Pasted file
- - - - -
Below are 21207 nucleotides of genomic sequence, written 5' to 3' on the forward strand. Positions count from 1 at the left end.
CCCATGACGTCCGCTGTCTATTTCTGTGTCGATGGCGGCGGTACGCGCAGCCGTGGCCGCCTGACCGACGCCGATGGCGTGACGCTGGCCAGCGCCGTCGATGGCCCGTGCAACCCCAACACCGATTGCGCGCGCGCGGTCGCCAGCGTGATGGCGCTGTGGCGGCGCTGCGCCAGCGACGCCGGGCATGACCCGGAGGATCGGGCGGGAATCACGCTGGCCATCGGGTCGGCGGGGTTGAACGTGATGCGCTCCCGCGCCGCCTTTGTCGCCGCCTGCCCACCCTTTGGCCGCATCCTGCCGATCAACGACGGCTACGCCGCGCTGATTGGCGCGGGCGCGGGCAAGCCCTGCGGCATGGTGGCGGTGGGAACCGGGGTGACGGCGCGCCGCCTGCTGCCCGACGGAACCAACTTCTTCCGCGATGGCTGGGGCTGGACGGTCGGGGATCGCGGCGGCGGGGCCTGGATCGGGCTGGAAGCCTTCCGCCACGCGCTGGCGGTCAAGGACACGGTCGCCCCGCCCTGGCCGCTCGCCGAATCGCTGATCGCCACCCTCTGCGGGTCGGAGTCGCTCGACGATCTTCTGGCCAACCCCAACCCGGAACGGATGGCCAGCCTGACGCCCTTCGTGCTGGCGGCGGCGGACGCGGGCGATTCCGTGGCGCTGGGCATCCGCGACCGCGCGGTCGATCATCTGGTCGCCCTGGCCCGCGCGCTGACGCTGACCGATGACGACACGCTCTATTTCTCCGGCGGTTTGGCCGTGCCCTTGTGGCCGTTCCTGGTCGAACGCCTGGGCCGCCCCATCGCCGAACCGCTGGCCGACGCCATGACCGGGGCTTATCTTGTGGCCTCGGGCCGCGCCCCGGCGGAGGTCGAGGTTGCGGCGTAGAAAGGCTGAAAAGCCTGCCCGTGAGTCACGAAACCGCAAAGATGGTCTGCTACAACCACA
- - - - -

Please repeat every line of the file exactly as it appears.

Below are 21207 nucleotides of genomic sequence, written 5' to 3' on the forward strand. Positions count from 1 at the left end.
CCCATGACGTCCGCTGTCTATTTCTGTGTCGATGGCGGCGGTACGCGCAGCCGTGGCCGCCTGACCGACGCCGATGGCGTGACGCTGGCCAGCGCCGTCGATGGCCCGTGCAACCCCAACACCGATTGCGCGCGCGCGGTCGCCAGCGTGATGGCGCTGTGGCGGCGCTGCGCCAGCGACGCCGGGCATGACCCGGAGGATCGGGCGGGAATCACGCTGGCCATCGGGTCGGCGGGGTTGAACGTGATGCGCTCCCGCGCCGCCTTTGTCGCCGCCTGCCCACCCTTTGGCCGCATCCTGCCGATCAACGACGGCTACGCCGCGCTGATTGGCGCGGGCGCGGGCAAGCCCTGCGGCATGGTGGCGGTGGGAACCGGGGTGACGGCGCGCCGCCTGCTGCCCGACGGAACCAACTTCTTCCGCGATGGCTGGGGCTGGACGGTCGGGGATCGCGGCGGCGGGGCCTGGATCGGGCTGGAAGCCTTCCGCCACGCGCTGGCGGTCAAGGACACGGTCGCCCCGCCCTGGCCGCTCGCCGAATCGCTGATCGCCACCCTCTGCGGGTCGGAGTCGCTCGACGATCTTCTGGCCAACCCCAACCCGGAACGGATGGCCAGCCTGACGCCCTTCGTGCTGGCGGCGGCGGACGCGGGCGATTCCGTGGCGCTGGGCATCCGCGACCGCGCGGTCGATCATCTGGTCGCCCTGGCCCGCGCGCTGACGCTGACCGATGACGACACGCTCTATTTCTCCGGCGGTTTGGCCGTGCCCTTGTGGCCGTTCCTGGTCGAACGCCTGGGCCGCCCCATCGCCGAACCGCTGGCCGACGCCATGACCGGGGCTTATCTTGTGGCCTCGGGCCGCGCCCCGGCGGAGGTCGAGGTTGCGGCGTAGAAAGGCTGAAAAGCCTGCCCGTGAGTCACGAAACCGCAAAGATGGTCTGCTACAACCACA